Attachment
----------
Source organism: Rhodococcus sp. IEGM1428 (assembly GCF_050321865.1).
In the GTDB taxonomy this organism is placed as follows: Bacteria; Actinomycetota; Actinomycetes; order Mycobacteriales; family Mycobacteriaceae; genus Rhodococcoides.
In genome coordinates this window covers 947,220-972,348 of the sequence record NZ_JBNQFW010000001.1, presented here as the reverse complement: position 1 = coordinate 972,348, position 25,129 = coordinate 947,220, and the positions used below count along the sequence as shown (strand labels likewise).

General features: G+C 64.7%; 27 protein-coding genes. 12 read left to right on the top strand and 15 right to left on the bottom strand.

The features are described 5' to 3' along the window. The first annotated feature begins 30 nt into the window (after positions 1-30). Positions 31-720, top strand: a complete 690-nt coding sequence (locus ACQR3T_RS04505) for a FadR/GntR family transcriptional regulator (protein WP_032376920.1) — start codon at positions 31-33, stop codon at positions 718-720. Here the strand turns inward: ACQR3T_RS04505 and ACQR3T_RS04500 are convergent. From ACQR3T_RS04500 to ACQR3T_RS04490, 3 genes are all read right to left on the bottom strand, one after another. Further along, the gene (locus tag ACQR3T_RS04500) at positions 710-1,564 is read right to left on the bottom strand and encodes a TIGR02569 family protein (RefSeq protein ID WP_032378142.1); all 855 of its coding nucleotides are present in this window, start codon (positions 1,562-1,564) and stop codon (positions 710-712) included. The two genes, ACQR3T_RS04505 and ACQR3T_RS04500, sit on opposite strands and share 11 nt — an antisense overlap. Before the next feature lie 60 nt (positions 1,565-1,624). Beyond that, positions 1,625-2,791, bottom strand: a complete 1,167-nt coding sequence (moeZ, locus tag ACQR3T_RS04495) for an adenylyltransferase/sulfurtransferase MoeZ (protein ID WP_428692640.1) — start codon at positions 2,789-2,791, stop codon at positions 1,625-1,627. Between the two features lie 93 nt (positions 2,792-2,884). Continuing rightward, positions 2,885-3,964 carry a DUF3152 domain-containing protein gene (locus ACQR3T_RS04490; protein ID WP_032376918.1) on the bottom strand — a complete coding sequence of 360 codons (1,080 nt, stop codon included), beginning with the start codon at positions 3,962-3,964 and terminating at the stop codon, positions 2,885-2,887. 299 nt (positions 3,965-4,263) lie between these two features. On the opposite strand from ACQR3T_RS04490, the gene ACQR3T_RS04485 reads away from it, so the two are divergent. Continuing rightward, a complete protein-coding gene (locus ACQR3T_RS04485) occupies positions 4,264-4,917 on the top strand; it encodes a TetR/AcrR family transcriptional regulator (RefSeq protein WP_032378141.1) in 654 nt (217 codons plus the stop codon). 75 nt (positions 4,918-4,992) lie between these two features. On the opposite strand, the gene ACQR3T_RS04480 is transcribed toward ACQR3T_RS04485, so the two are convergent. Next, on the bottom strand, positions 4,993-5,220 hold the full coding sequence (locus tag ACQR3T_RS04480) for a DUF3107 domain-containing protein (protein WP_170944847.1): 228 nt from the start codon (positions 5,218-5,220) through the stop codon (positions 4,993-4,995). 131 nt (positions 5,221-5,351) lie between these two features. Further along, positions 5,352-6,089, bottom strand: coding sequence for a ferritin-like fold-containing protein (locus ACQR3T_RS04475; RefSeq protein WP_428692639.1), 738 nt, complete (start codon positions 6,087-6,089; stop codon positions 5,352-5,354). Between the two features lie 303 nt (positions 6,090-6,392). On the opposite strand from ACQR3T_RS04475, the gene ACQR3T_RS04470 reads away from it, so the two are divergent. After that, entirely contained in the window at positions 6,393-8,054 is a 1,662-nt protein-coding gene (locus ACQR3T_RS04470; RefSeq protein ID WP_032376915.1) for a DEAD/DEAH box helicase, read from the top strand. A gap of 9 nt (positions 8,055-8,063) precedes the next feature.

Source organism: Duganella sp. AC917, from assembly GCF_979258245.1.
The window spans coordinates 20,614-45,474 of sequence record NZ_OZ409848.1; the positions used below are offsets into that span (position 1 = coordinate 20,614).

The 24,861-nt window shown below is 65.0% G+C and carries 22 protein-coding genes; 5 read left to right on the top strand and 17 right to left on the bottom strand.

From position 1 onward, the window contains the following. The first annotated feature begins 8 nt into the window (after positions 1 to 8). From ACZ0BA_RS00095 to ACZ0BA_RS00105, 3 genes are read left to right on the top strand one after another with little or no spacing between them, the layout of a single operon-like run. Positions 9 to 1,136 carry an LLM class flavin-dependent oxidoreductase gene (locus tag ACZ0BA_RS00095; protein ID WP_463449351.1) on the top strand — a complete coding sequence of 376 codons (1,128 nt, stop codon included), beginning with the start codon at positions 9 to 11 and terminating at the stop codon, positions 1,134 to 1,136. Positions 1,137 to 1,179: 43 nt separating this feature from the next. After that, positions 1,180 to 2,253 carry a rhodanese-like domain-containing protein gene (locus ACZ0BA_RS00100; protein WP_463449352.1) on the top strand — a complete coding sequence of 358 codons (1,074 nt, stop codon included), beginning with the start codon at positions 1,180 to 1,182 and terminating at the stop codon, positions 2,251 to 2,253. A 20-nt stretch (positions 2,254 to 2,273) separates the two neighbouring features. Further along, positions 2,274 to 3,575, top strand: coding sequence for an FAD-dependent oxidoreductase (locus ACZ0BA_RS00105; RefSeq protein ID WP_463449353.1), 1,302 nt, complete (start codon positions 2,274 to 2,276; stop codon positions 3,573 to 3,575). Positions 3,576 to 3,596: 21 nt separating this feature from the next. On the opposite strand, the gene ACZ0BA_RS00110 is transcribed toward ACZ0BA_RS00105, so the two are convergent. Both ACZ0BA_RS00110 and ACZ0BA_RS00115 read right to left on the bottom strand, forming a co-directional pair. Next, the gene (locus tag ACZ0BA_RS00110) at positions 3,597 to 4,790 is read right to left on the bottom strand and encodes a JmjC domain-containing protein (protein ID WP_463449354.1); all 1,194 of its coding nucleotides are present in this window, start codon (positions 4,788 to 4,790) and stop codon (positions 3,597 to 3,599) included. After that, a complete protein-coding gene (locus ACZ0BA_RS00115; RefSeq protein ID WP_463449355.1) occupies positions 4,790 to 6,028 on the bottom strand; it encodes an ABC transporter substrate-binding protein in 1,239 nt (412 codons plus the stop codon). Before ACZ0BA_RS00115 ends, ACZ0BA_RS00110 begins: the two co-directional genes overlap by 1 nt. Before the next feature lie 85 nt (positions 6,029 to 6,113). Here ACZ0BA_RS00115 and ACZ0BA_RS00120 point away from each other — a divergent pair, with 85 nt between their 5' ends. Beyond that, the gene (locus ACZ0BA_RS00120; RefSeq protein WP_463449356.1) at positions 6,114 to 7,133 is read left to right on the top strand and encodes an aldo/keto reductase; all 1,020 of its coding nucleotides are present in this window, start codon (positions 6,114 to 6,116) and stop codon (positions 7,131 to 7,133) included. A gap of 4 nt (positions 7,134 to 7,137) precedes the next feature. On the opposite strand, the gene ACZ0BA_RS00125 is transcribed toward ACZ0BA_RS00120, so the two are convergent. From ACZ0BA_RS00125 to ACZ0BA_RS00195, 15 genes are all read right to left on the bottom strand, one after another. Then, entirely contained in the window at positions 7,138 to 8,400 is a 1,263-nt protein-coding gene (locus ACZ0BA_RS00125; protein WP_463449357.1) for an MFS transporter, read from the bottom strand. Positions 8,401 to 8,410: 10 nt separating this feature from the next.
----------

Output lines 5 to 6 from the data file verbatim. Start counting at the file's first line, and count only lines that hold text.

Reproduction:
The features are described 5' to 3' along the window. The first annotated feature begins 30 nt into the window (after positions 1-30). Positions 31-720, top strand: a complete 690-nt coding sequence (locus ACQR3T_RS04505) for a FadR/GntR family transcriptional regulator (protein WP_032376920.1) — start codon at positions 31-33, stop codon at positions 718-720. Here the strand turns inward: ACQR3T_RS04505 and ACQR3T_RS04500 are convergent. From ACQR3T_RS04500 to ACQR3T_RS04490, 3 genes are all read right to left on the bottom strand, one after another. Further along, the gene (locus tag ACQR3T_RS04500) at positions 710-1,564 is read right to left on the bottom strand and encodes a TIGR02569 family protein (RefSeq protein ID WP_032378142.1); all 855 of its coding nucleotides are present in this window, start codon (positions 1,562-1,564) and stop codon (positions 710-712) included. The two genes, ACQR3T_RS04505 and ACQR3T_RS04500, sit on opposite strands and share 11 nt — an antisense overlap. Before the next feature lie 60 nt (positions 1,565-1,624). Beyond that, positions 1,625-2,791, bottom strand: a complete 1,167-nt coding sequence (moeZ, locus tag ACQR3T_RS04495) for an adenylyltransferase/sulfurtransferase MoeZ (protein ID WP_428692640.1) — start codon at positions 2,789-2,791, stop codon at positions 1,625-1,627. Between the two features lie 93 nt (positions 2,792-2,884). Continuing rightward, positions 2,885-3,964 carry a DUF3152 domain-containing protein gene (locus ACQR3T_RS04490; protein ID WP_032376918.1) on the bottom strand — a complete coding sequence of 360 codons (1,080 nt, stop codon included), beginning with the start codon at positions 3,962-3,964 and terminating at the stop codon, positions 2,885-2,887. 299 nt (positions 3,965-4,263) lie between these two features. On the opposite strand from ACQR3T_RS04490, the gene ACQR3T_RS04485 reads away from it, so the two are divergent. Continuing rightward, a complete protein-coding gene (locus ACQR3T_RS04485) occupies positions 4,264-4,917 on the top strand; it encodes a TetR/AcrR family transcriptional regulator (RefSeq protein WP_032378141.1) in 654 nt (217 codons plus the stop codon). 75 nt (positions 4,918-4,992) lie between these two features. On the opposite strand, the gene ACQR3T_RS04480 is transcribed toward ACQR3T_RS04485, so the two are convergent. Next, on the bottom strand, positions 4,993-5,220 hold the full coding sequence (locus tag ACQR3T_RS04480) for a DUF3107 domain-containing protein (protein WP_170944847.1): 228 nt from the start codon (positions 5,218-5,220) through the stop codon (positions 4,993-4,995). 131 nt (positions 5,221-5,351) lie between these two features. Further along, positions 5,352-6,089, bottom strand: coding sequence for a ferritin-like fold-containing protein (locus ACQR3T_RS04475; RefSeq protein WP_428692639.1), 738 nt, complete (start codon positions 6,087-6,089; stop codon positions 5,352-5,354). Between the two features lie 303 nt (positions 6,090-6,392). On the opposite strand from ACQR3T_RS04475, the gene ACQR3T_RS04470 reads away from it, so the two are divergent. After that, entirely contained in the window at positions 6,393-8,054 is a 1,662-nt protein-coding gene (locus ACQR3T_RS04470; RefSeq protein ID WP_032376915.1) for a DEAD/DEAH box helicase, read from the top strand. A gap of 9 nt (positions 8,055-8,063) precedes the next feature.

Source organism: Duganella sp. AC917, from assembly GCF_979258245.1.